Spitzer Documentation & Tools
IRS Instrument Handbook

3.2  Mapping-Mode Spectroscopy

The Spectral Mapping AOT allowed an observer to configure a grid of map positions around a central target position and obtain spectra at each position. The observer specified the desired slits, each with different ramp durations and cycles, for single or cluster targets. The telescope was moved in a direction perpendicular to the long axis of the slit for the desired number of steps before moving parallel to the slit for the desired number of steps. By default, each map position produced a single ramp (unlike Staring Mode, described in Section 3.1, which automatically obtained spectra at two nod positions along the slit).  However, the observer could set a larger number of ramp cycles to be obtained at each map position or repeat the entire mapping sequence multiple times. The individual pointings were arranged so that the science target defined the center of the map. The orientation of the map on the sky was determined by the date and time of observation.

The observer could choose any combination of IRS slits in Spectral Mapping Mode.  For example, if the "Low 5.2-8.7" and "Low 7.4-14.5" options were selected, then you will get two maps, one centered on the 2nd order SL slit and one centered on the 1st order SL slit. In this case there would have been many extraneous spectra taken in both orders since there is only one physical SL slit (so spectra were always obtained in both orders - with one order offset from the target coordinates - even when only the 1st or 2nd order subslit was selected).  In addition, for efficient mapping of extended sources, there were two more module choices in Spectral Mapping mode: Low Short Both and Low Long Both. These used the vignetted region between the subslits of the indicated modules as the reference point, rather than the center position along each subslit. If maps were desired in both 1st and 2nd orders, this option offered a significant savings in time over mapping in each subslit separately.  Regardless of which module was selected, the observer must have specified the step size in arcseconds and the number of steps for each leg of the map. When observing a cluster with more than one slit in Spectral Mapping Mode, all targets were observed first in one slit, then all targets were observed in the second slit, and so on. This yielded better control of the pointing accuracy while observing in the narrow slits, and reduced the overhead necessary to switch from one IRS module to the next.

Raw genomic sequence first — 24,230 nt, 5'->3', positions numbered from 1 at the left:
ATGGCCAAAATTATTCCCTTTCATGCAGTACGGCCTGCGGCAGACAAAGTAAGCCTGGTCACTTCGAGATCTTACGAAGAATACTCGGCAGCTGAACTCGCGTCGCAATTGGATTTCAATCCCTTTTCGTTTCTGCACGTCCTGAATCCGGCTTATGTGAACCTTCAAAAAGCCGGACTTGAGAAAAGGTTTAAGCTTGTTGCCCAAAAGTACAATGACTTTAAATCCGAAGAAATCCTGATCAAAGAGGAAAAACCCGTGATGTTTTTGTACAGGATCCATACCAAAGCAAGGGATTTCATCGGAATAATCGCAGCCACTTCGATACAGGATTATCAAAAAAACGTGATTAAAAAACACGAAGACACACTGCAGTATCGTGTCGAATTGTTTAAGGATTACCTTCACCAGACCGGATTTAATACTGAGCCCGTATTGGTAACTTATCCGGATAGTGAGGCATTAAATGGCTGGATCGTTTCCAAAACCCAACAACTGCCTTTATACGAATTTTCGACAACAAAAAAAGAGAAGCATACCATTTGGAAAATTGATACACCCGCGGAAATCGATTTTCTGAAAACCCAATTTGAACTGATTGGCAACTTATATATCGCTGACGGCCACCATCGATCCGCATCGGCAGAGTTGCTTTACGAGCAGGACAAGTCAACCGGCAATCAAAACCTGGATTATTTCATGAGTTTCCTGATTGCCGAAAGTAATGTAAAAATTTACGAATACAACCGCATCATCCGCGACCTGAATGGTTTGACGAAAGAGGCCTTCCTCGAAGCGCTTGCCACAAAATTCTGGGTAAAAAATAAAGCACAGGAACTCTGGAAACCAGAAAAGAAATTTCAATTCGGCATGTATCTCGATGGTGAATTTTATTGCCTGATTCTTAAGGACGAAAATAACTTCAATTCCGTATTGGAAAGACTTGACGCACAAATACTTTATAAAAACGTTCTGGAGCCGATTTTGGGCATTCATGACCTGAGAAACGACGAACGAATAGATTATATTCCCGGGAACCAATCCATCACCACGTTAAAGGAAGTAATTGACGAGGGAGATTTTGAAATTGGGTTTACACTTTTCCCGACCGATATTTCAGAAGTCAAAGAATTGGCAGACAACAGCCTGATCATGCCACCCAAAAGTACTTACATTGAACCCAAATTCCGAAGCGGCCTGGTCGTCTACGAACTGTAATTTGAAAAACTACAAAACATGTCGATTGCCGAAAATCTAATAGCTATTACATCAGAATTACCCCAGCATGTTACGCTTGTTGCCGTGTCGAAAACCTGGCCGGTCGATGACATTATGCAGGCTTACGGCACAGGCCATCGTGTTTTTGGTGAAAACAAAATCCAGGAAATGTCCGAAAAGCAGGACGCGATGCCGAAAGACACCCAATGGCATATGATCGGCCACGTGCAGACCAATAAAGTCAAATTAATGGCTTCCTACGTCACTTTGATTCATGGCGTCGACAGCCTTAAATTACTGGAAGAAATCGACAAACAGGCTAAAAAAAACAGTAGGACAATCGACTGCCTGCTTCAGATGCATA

The observer could choose to map a given target (or cluster of targets) more than once using the "Number of Map Cycles" parameter. This invoked a peak-up (if requested), repositioned the telescope to the beginning of the first map leg of the first target, and repeated the entire map, starting with the narrowest slit requested. Mapping large areas did not typically require high pointing accuracy, but observers were reminded that the telescope pointing suffered random positional offsets of order 0.2 arcsec for every commanded movement of the telescope. Spectral mapping of multiple sources with multiple slits had the potential to generate a very large number of telescope movements, with significant associated AOR duration overheads if high positional accuracy was requested. When peak-up target acquisitions were requested, they were carried out only once per map cycle and, as noted above, only at the beginning of each map cycle of cluster targets. For example, a request for high-accuracy peak-ups for three multi-slit spectral maps of 20 cluster targets would have yielded a total of three peak-ups during the course of the AOR.

The CUBISM tool was designed to reconstruct and extract full spectral cubes from spectral mapping data sets.